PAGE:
Although her highly educated parents were secular, Karen always knew she was Jewish. Growing up in Brooklyn, it seemed like everyone was.
An uncomfortable experience with an overzealous religious Jew shattered any thoughts of exploring her religious heritage.
However, a chance encounter with a Jew for Jesus seemed like the correct path, and for 30 years, she considered herself more Jewish than the Orthodox Jews from her old neighborhood.
While attended a messianic synagogue, she told the “rabbi” that her parents had recently died and asked him to say the mourner’s Kaddish prayer for them.
She was devastated when he told her, “There is no reason to say Kaddish since your non-believing parents are burning in hell.”
The bluntness of this statement shook her to her core and put her on a path of reexamination.
An acquaintance suggested she contact Jews for Judaism. She reached me by phone and asked for my viewpoint on more than a dozen biblical proof-texts, which seemed to validate the Christian belief that Jesus was God, the messiah, and savior.
Each week, for nearly a year, we studied over the phone. I demonstrated how the passages were mistranslated and taken out of context and how the correct interpretation provides a spiritually fulfilling path to God.
The passage that bothered her the most is found in this week’s Torah portion Acharei Mos (Leviticus 16:1–20:27). “The life of the flesh is in the blood, and I have given it to you upon the altar to make atonement on your soul” (Leviticus 17:11).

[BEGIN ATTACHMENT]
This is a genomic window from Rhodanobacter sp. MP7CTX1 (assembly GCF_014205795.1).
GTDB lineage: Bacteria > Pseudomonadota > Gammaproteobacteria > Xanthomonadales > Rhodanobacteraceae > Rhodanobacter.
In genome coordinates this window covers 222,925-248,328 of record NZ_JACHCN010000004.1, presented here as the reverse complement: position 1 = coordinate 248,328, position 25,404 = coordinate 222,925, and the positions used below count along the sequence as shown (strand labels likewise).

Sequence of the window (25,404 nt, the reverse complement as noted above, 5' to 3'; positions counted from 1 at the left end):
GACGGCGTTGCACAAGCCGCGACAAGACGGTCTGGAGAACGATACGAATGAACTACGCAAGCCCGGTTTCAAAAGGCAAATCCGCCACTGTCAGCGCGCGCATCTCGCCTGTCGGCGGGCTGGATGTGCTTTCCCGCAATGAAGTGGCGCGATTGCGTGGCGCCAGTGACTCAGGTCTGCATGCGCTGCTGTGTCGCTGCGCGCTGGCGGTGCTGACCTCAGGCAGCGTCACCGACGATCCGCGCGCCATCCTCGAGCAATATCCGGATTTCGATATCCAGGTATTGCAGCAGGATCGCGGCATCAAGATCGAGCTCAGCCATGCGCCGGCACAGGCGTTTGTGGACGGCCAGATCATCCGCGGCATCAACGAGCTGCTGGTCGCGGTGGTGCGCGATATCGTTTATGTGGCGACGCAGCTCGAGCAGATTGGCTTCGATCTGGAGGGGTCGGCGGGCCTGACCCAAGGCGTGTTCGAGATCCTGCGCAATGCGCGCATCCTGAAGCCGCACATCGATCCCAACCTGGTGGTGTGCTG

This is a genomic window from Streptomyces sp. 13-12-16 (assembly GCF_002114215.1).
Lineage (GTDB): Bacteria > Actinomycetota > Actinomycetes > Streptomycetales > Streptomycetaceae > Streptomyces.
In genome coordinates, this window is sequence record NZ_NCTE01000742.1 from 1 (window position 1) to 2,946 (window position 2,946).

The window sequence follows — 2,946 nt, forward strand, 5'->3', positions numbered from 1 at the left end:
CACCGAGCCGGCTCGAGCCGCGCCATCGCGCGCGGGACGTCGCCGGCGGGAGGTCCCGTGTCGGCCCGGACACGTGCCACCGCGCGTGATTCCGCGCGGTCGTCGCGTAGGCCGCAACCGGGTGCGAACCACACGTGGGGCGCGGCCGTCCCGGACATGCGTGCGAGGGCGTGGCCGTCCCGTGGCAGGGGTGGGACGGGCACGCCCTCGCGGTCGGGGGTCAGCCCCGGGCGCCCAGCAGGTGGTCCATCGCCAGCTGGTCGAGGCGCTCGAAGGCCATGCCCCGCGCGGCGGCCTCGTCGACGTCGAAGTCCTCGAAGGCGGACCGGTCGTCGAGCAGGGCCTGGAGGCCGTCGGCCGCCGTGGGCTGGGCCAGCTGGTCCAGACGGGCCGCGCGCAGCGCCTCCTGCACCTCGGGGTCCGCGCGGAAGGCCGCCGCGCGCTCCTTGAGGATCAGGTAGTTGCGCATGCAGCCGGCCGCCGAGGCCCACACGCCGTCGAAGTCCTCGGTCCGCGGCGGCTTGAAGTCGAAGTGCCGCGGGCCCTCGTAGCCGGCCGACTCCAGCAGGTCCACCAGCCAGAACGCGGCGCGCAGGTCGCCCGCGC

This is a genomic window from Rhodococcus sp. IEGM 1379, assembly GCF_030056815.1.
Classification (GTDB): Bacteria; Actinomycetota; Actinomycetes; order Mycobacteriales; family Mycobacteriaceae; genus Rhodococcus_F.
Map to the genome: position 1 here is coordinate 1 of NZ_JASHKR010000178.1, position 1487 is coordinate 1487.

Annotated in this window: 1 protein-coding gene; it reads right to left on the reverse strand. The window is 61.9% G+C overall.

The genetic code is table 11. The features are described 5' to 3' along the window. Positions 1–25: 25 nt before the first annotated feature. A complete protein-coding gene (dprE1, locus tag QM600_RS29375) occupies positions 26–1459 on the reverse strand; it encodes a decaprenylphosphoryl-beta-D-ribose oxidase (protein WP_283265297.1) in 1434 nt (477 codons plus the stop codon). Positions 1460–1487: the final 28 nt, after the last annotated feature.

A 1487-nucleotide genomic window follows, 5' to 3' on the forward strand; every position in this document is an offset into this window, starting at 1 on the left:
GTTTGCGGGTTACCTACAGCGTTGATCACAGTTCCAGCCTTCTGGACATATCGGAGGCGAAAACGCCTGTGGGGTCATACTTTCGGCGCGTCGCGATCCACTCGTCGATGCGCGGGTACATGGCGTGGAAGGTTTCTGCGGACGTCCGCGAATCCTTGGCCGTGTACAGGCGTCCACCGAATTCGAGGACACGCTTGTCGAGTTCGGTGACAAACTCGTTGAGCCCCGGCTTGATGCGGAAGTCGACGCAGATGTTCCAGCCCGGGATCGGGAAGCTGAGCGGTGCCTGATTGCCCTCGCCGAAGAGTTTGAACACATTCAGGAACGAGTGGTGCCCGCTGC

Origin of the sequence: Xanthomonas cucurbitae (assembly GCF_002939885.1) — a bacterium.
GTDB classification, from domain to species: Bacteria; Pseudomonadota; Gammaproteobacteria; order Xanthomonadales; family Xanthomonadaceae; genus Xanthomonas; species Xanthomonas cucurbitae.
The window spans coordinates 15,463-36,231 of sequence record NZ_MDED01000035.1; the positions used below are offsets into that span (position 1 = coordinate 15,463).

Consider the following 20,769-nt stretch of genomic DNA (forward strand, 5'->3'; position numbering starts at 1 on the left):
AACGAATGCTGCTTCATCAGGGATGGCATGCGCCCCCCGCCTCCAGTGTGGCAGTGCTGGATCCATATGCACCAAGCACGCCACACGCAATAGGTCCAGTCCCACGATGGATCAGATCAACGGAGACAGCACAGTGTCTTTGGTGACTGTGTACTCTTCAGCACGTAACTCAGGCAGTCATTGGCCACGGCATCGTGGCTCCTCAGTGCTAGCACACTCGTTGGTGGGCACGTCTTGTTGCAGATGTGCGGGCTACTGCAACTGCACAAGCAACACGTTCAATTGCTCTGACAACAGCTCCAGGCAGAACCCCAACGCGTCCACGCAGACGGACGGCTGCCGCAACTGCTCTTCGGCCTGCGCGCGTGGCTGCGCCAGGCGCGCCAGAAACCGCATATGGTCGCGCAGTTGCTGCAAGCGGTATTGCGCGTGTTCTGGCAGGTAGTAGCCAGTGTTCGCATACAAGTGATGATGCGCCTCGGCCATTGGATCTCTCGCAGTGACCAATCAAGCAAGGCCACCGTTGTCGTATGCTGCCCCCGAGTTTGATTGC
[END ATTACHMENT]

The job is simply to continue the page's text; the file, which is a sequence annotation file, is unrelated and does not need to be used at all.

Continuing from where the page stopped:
She was misled to believe that this passage says, “without the shedding of blood there is no forgiveness,” and since sacrifices ceased with the destruction of the Temple, Jesus is the only way to salvation.
I explained that in context, the original verse is speaking about the prohibition of consuming blood and does not state that blood sacrifices are the ONLY way to make atonement. For instance, atonement can also be attained by giving charity (Exodus 30:16), or through the burning of incense (Numbers 16:47). Also, when there is no Temple service, the prophets instructed the Jews to “offer prayers in place of sacrifices” (Hoshea 14:3).
Most importantly, repentance was and remains the most essential way to return and be close to God, as it says, “return to Me, and I will return to you” (Malachi 3:7).
Karen returned to Judaism and attended Yom Kippur services. She went to pray and ended up crying. She described her tears as cleansing and joyful because she had discovered her Jewish inheritance, a personal and spiritual relationship with God.
Rabbi Bentzion Kravitz